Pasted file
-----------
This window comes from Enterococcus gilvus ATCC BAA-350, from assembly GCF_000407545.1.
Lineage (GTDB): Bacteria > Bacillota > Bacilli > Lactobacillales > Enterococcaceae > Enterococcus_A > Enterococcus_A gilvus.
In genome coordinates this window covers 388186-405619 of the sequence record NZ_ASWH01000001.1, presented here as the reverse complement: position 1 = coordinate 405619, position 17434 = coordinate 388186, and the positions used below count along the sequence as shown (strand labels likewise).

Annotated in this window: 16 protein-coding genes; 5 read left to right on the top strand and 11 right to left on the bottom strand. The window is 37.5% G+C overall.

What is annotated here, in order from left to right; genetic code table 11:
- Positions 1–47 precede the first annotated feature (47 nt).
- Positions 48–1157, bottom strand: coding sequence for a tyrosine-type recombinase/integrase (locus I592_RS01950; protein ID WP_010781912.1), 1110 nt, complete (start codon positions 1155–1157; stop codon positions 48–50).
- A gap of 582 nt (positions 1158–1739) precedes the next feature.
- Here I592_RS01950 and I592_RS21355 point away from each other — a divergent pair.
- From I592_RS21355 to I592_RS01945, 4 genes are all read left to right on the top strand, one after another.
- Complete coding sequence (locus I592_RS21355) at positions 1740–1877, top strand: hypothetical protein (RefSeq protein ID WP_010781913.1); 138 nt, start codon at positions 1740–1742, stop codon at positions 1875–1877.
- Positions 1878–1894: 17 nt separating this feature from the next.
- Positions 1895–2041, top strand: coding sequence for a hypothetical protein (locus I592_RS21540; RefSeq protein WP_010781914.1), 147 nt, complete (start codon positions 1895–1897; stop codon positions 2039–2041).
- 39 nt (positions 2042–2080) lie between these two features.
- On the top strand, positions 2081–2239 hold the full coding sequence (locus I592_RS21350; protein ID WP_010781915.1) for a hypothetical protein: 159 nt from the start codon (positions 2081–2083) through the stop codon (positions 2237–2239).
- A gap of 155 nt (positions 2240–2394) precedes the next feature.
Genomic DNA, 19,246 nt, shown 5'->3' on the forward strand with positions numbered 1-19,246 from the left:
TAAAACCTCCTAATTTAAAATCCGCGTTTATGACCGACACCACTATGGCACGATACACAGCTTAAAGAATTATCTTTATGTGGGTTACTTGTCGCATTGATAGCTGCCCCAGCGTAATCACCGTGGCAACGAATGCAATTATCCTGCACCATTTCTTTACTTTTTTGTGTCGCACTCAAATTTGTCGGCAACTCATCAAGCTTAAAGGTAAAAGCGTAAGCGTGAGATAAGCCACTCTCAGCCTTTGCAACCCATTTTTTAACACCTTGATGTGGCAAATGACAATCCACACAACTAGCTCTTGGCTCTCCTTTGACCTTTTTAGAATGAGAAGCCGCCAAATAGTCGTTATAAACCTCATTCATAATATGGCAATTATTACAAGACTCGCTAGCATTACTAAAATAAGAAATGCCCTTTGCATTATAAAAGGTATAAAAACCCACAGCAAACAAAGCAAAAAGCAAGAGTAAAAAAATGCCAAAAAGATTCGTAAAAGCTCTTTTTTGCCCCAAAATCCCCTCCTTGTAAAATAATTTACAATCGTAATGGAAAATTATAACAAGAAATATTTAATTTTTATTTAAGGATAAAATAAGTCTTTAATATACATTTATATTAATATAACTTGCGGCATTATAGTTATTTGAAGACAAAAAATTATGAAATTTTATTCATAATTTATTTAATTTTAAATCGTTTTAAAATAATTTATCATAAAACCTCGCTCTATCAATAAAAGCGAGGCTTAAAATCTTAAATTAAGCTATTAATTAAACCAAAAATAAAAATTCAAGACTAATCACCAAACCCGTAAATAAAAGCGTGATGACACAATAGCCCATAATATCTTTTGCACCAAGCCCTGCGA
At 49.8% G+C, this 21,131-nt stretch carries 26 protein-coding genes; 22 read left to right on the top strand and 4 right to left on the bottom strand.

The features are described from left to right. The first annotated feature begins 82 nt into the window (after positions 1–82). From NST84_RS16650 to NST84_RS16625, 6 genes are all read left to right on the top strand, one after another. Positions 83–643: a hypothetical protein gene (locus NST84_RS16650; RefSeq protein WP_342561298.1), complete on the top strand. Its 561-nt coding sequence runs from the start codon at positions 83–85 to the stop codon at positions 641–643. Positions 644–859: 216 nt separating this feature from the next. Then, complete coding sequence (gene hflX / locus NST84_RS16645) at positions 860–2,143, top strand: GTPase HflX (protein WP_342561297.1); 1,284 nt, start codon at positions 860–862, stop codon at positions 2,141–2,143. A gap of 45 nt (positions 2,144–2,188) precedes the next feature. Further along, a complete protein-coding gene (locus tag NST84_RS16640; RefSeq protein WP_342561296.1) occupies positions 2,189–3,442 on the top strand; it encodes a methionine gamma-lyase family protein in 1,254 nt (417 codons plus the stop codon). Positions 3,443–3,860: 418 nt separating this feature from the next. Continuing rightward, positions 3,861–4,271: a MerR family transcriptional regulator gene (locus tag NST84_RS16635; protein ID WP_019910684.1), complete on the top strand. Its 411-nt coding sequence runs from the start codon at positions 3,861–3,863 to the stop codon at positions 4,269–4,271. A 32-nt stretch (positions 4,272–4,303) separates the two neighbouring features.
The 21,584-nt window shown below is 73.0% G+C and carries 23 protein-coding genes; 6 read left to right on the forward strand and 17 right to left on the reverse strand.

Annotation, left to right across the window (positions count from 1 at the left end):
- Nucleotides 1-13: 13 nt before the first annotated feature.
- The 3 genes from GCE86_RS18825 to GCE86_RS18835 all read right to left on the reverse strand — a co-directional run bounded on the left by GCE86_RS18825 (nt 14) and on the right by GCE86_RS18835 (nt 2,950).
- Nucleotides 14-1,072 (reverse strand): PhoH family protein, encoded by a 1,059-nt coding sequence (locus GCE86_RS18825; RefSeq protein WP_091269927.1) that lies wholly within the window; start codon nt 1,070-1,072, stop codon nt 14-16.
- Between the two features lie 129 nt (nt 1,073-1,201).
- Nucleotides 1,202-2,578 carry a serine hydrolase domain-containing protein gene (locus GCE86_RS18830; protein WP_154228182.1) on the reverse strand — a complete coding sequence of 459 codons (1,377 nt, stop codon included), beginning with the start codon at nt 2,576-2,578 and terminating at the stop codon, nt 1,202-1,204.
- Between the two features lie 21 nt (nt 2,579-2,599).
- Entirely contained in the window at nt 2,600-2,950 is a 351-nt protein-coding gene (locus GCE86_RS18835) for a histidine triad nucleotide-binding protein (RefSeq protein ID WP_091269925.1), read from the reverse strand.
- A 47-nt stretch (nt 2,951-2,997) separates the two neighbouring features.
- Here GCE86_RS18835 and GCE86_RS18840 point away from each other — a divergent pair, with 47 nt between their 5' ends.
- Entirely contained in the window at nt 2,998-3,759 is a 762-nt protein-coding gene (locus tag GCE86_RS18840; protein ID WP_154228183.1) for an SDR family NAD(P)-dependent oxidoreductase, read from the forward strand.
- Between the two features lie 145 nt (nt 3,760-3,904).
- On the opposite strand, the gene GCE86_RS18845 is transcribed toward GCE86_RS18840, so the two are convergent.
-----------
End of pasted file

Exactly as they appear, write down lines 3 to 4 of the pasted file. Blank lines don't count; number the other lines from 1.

In genome coordinates this window covers 388186-405619 of the sequence record NZ_ASWH01000001.1, presented here as the reverse complement: position 1 = coordinate 405619, position 17434 = coordinate 388186, and the positions used below count along the sequence as shown (strand labels likewise).

Annotated in this window: 16 protein-coding genes; 5 read left to right on the top strand and 11 right to left on the bottom strand. The window is 37.5% G+C overall.